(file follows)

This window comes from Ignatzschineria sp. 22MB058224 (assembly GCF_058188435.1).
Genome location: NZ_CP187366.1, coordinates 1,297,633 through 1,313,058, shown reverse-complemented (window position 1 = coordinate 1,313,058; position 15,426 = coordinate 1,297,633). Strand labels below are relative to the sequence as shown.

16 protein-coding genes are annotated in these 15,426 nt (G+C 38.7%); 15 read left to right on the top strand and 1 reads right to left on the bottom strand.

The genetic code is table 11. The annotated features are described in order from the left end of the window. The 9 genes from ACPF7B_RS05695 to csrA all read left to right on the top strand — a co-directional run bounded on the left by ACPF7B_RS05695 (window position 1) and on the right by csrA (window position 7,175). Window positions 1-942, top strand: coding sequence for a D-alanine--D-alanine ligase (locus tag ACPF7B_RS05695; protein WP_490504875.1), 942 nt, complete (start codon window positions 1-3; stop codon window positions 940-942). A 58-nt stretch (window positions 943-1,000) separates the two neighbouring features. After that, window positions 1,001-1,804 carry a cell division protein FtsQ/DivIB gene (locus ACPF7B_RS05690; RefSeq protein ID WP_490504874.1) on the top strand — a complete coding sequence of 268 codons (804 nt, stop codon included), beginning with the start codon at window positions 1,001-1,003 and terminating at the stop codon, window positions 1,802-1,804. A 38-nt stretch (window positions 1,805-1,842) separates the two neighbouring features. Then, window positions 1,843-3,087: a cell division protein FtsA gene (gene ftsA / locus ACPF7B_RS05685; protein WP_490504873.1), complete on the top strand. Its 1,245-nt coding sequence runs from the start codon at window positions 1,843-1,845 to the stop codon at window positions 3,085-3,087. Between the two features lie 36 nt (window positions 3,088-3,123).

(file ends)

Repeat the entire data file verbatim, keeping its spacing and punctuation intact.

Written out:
This window comes from Ignatzschineria sp. 22MB058224 (assembly GCF_058188435.1).
Genome location: NZ_CP187366.1, coordinates 1,297,633 through 1,313,058, shown reverse-complemented (window position 1 = coordinate 1,313,058; position 15,426 = coordinate 1,297,633). Strand labels below are relative to the sequence as shown.

16 protein-coding genes are annotated in these 15,426 nt (G+C 38.7%); 15 read left to right on the top strand and 1 reads right to left on the bottom strand.

The genetic code is table 11. The annotated features are described in order from the left end of the window. The 9 genes from ACPF7B_RS05695 to csrA all read left to right on the top strand — a co-directional run bounded on the left by ACPF7B_RS05695 (window position 1) and on the right by csrA (window position 7,175). Window positions 1-942, top strand: coding sequence for a D-alanine--D-alanine ligase (locus tag ACPF7B_RS05695; protein WP_490504875.1), 942 nt, complete (start codon window positions 1-3; stop codon window positions 940-942). A 58-nt stretch (window positions 943-1,000) separates the two neighbouring features. After that, window positions 1,001-1,804 carry a cell division protein FtsQ/DivIB gene (locus ACPF7B_RS05690; RefSeq protein ID WP_490504874.1) on the top strand — a complete coding sequence of 268 codons (804 nt, stop codon included), beginning with the start codon at window positions 1,001-1,003 and terminating at the stop codon, window positions 1,802-1,804. A 38-nt stretch (window positions 1,805-1,842) separates the two neighbouring features. Then, window positions 1,843-3,087: a cell division protein FtsA gene (gene ftsA / locus ACPF7B_RS05685; protein WP_490504873.1), complete on the top strand. Its 1,245-nt coding sequence runs from the start codon at window positions 1,843-1,845 to the stop codon at window positions 3,085-3,087. Between the two features lie 36 nt (window positions 3,088-3,123).